Social Media: The Burden on sports organisations

Social media is a tool that allows freedom of speech, a constant stream of information and conversation on any subject you wish to talk about. Something of a blessing to sports fans. The platform derives both positive and negative content for millions of people to see, however, the latter has been a stalwart for many professional athletes, especially on Saido  Berhanio’s timeline over his turbulent last three years with West Bromwich Albion, causing outrage amongst fans and splitting the already fractured dressing room. Berahino is undoubtedly one of the best young English strikers with an abundance of footballing talent. However, the same can’t be said for the way the West Bromwich Albion forward conducts himself on Twitter and if he carries on abusing the power he has online he will repeatedly find himself in trouble with his club and jeopardise his already stalling career.

The Tweet which landed Berahino in so much trouble

In Celine Stilletto’s article “An Analysis of Social Media Policies Adopted by Sporting Organisations” there are arguments for sports organisations to instigate policies and rules regarding social media. (Woodgate 2012) ‘Argues that social media policy needs to be in place to guide sports entities’ which would help members of that organisation realise the boundaries they must keep to with the content they post, as well as the potential repercussions of negative or offensive tweets such as fines. However, these are in place at a number of high profile sports teams and organisations but have failed to curb reckless use of social media as the fines are not significant in relevance to the astronomical player wages. Therefore, when players such as Berhanino tweet content such as “WTF” and “will never play under Jeremy Peace (West Brom chairman) fines and warnings are not of any relevance to the player. That is why is naïve of Clubs and sporting bodies who expect their sporting constituency to show when engaging in social media activities (Carmine Stilletto 2014).

Tweets the NCAA try to avoid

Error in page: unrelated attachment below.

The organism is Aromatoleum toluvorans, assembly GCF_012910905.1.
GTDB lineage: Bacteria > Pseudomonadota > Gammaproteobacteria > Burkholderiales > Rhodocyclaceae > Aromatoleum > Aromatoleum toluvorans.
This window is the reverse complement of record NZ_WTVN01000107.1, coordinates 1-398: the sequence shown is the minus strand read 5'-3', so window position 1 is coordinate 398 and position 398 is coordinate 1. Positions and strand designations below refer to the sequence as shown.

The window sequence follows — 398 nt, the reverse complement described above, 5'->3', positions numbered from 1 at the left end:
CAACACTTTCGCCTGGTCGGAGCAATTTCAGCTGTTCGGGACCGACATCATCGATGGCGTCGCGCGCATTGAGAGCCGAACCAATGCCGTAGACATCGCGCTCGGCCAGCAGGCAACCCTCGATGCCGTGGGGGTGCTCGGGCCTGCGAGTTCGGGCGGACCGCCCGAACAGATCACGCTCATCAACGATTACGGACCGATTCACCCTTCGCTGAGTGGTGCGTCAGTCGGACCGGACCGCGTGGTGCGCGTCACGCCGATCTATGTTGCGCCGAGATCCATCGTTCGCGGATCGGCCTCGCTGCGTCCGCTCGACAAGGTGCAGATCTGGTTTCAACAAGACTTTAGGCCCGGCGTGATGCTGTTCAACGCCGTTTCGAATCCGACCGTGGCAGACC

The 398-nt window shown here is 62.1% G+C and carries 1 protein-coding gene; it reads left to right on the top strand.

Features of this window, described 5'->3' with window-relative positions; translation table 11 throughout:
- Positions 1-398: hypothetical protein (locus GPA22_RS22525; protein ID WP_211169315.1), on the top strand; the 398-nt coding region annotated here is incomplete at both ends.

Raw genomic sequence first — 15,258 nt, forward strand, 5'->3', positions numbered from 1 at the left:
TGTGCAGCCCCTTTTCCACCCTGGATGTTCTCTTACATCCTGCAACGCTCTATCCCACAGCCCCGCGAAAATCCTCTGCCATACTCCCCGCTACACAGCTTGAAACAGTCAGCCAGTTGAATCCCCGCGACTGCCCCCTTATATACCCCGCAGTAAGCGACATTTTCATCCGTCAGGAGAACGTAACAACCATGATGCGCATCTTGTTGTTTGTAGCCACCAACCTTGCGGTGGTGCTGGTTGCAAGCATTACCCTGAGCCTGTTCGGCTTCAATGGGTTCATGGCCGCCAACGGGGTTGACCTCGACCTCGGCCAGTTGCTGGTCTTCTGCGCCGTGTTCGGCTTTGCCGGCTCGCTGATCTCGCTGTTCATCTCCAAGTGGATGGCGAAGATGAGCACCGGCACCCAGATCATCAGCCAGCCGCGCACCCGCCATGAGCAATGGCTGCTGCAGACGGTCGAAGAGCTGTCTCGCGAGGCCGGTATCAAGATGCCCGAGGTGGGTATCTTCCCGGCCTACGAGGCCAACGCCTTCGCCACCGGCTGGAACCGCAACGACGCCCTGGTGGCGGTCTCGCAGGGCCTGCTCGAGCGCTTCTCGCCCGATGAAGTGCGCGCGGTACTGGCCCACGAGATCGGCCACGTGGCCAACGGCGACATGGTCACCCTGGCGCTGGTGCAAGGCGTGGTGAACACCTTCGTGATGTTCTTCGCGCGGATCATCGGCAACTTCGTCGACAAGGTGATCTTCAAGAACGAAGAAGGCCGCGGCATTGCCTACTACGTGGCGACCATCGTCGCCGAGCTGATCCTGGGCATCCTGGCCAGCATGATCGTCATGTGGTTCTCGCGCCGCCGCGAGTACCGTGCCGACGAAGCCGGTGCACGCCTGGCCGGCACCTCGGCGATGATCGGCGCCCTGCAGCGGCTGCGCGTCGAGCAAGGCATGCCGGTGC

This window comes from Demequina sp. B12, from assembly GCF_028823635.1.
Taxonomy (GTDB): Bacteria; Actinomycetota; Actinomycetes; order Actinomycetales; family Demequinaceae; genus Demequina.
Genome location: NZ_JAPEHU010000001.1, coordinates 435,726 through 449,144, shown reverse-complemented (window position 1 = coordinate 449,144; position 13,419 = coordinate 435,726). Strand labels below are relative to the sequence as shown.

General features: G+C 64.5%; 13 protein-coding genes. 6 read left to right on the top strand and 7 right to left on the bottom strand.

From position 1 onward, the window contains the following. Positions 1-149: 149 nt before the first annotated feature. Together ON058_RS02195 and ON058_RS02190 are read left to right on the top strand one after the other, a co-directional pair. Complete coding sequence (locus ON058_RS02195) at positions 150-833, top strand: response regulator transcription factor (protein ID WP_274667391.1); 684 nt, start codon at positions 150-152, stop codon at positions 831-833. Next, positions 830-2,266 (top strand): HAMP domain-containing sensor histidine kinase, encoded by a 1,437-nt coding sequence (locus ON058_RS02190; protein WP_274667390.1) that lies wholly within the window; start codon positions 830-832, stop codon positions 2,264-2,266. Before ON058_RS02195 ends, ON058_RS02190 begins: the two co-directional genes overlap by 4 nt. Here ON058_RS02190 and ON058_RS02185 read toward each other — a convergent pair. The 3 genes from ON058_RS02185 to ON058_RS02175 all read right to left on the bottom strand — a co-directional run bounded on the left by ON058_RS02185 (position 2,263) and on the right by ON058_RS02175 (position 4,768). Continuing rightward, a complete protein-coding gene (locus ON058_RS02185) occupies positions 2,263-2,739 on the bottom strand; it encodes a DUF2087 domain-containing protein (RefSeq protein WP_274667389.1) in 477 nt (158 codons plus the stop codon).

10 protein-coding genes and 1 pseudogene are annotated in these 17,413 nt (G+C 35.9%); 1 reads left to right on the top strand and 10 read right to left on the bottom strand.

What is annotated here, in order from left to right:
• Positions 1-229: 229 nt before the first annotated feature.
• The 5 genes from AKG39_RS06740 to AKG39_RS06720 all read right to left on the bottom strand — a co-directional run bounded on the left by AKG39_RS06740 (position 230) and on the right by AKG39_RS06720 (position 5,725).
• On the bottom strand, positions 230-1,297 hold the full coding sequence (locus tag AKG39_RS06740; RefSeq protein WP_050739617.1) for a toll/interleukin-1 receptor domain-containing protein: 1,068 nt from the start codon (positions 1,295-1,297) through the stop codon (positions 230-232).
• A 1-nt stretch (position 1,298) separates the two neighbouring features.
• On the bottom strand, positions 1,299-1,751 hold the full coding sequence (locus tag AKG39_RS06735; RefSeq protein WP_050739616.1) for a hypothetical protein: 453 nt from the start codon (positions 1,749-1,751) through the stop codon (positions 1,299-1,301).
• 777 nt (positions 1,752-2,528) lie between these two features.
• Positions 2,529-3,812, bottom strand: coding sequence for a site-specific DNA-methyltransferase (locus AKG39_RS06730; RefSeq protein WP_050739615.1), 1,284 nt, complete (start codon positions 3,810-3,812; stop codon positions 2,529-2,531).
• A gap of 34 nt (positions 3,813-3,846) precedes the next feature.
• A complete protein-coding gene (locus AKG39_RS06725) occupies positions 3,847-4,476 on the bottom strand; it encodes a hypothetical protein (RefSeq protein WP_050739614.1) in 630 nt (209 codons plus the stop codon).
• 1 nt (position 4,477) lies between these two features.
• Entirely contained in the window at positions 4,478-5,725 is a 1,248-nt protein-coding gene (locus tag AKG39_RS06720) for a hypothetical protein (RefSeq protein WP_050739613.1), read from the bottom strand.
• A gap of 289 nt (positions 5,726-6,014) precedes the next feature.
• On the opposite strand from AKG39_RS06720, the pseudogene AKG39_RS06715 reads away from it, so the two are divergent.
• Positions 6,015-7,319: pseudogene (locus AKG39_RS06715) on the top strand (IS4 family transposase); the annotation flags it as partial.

Sports teams now go to great lengths to stop athletes posting content which will damage themselves as well as the organisation they are associated too. In college sport Universities monitor their athlete’s social media to ensure they don’t incur fines and bans from the NCAA (Hough 2015). This is because of the immense pressure to ensure student-athletes comply with a host of NCAA rules. Measures such as this are likely to carry on and will further breach the relationship between sports fans and players as they remove themselves from the public eye in order to stay out of trouble.



Woodgate, Steve. 2012. “Discussion and Analysis: A better Social Media policy is needed in
Sport (Part Six)“. Sports Business Insider, Last modified December 11 2012. analysis-a-better-social-media-policy-is-needed-in-sport-part-six/.

Sellitto, C 2014, ‘An Analysis of Social Media Policies Adopted by Sporting Organisations’, International Journal Of Sport & Society, 4, 2, pp. 13-24, SPORTDiscus with Full Text, EBSCOhost, viewed 14 April 2016.

Hough, C 2015, ‘The Use of Social Media among Student-Athletes: The Positive and Negatives’, Kentucky Newsletter For Health, Physical Education, Recreation & Dance, 52, 2, pp. 17-18, SPORTDiscus with Full Text, EBSCOhost, viewed 14 April 2016.

Berahino Image Header. [Online] Available From: <>
[Accessed April 14th]

Jalen Tabor Tweet. [Online] Available From: <>
[Accessed 26th April 2016]

Saido Berhanio Tweet [Online] Available from: >;
[Accessed 14th April]


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